Posted on August 01 2016
The creation of artist Robert Goldsmith, Selborne Pottery focuses on producing high-quality, handmade, ceramics. No machines or moulds are used in the process, rather there is a focus on traditional skills and techniques. These methods ensure a quality and feel that is rarely felt in contemporary ceramics and make each piece, not only a fully functional item, but also a unique piece of artwork. We asked Robert a couple of questions about himself and his practice at Selborne Pottery. He was kind enough to give us an insight into his creative world and what keeps him ticking along.
Can you start by telling me a bit more about yourself and how Selborne Pottery began? The seedlings for the formation of Selborne Pottery emerged many years ago. As a child I had access to the raw material because my mother Eve Goldsmith, an artist, used to sculpt using a coarse stoneware clay. Most children enjoy the immediacy of creating with clay, as little fingers prodding and wooden tools sculpting are as close to a pig in muck as one can get. Add to that water and the encouragement of adults around me, and it was a winning combination. The clay theme continued into school, where my pottery teacher, Naomi Hoyland, noticed my interest and encouraged my endeavours. She was a very fine potter and calligrapher in her own right and I think was pleased to have such a young pupil who seemed to have a particular affinity with clay and whose preference was to learn to throw on the wheel rather than play football like most of my other friends.
When you were a child, what did you want to be when you grew up? As a child growing up, I wanted to be an explorer and a mountaineer.
Where are you based? Selborne Pottery is in the historic village of Selborne, located next to the church and opposite the naturalist historian Gilbert White's house. The village is quintessentially English and comprises of meadows, streams and woodland and the pottery itself is in a pretty, sunny courtyard which we have planted with wisteria, grape vine and full of flowers in the summer. If you inherited an acre of land what would you do with it? I've got an acre of land and I would love to build an eco house using only natural, local materials, encorporating 21st century high tech spec.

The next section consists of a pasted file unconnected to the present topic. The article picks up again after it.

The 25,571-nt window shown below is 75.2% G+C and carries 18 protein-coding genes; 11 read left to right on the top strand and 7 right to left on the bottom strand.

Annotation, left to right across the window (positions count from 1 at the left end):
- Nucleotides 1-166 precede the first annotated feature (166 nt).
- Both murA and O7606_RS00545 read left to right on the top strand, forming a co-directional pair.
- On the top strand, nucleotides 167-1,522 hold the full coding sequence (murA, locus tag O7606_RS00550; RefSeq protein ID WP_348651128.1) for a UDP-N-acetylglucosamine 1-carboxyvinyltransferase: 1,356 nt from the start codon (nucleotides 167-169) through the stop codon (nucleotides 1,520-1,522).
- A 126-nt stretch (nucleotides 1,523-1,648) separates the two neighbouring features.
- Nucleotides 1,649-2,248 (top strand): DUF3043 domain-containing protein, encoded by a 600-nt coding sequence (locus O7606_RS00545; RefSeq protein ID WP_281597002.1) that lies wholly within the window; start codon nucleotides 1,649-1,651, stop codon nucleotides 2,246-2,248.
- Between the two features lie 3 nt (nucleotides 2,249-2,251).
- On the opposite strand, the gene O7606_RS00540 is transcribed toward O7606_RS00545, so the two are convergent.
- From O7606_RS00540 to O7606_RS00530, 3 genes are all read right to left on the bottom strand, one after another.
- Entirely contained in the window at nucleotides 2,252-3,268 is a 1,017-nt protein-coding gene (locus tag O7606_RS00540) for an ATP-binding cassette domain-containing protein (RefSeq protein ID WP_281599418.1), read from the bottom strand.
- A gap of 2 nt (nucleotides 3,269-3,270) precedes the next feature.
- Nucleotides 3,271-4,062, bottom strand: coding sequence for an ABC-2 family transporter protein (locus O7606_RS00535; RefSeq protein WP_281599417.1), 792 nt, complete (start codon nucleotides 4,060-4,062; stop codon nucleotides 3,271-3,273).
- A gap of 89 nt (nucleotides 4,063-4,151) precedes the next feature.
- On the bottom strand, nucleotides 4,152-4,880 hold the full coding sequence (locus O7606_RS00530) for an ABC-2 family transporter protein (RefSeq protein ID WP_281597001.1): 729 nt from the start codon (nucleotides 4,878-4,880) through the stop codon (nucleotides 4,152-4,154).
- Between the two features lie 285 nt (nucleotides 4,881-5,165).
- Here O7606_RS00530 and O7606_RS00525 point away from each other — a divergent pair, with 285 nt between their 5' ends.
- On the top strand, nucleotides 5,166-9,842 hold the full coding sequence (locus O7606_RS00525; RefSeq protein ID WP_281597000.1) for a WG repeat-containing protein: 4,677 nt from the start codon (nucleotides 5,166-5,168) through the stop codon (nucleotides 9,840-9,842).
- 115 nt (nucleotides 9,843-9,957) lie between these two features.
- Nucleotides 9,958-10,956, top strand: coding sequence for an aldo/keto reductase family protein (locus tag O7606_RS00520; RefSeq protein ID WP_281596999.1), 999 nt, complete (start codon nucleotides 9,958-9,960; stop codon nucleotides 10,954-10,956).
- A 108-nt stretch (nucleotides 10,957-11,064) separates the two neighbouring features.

Do you have a favourite artwork or sculpture? My favourite artist is Atkinson Grimshaw. Favourite sculpture would be the work of Eric Gill and Rodin.
What are you currently working on and do you have any advice for aspiring artists? Currently, I'm working on commissioned lamps based on Picasso pots with Picassoess faces based on the human form. Also just finishing a large commissioned dinner service. Advice I would give hard working artists is the life of a craftsman comprises of 90% hard work and 10% creativity. Set yourself a goal and don't give up. Here at SEED we are lucky enough to stock a whole range of Selborne Pottery pieces, which you can find by following that link or by visiting us in the shop. If you want to learn more about Selborne Pottery or enquire about commission pieces, please get in contact and we will be happy to get back to you.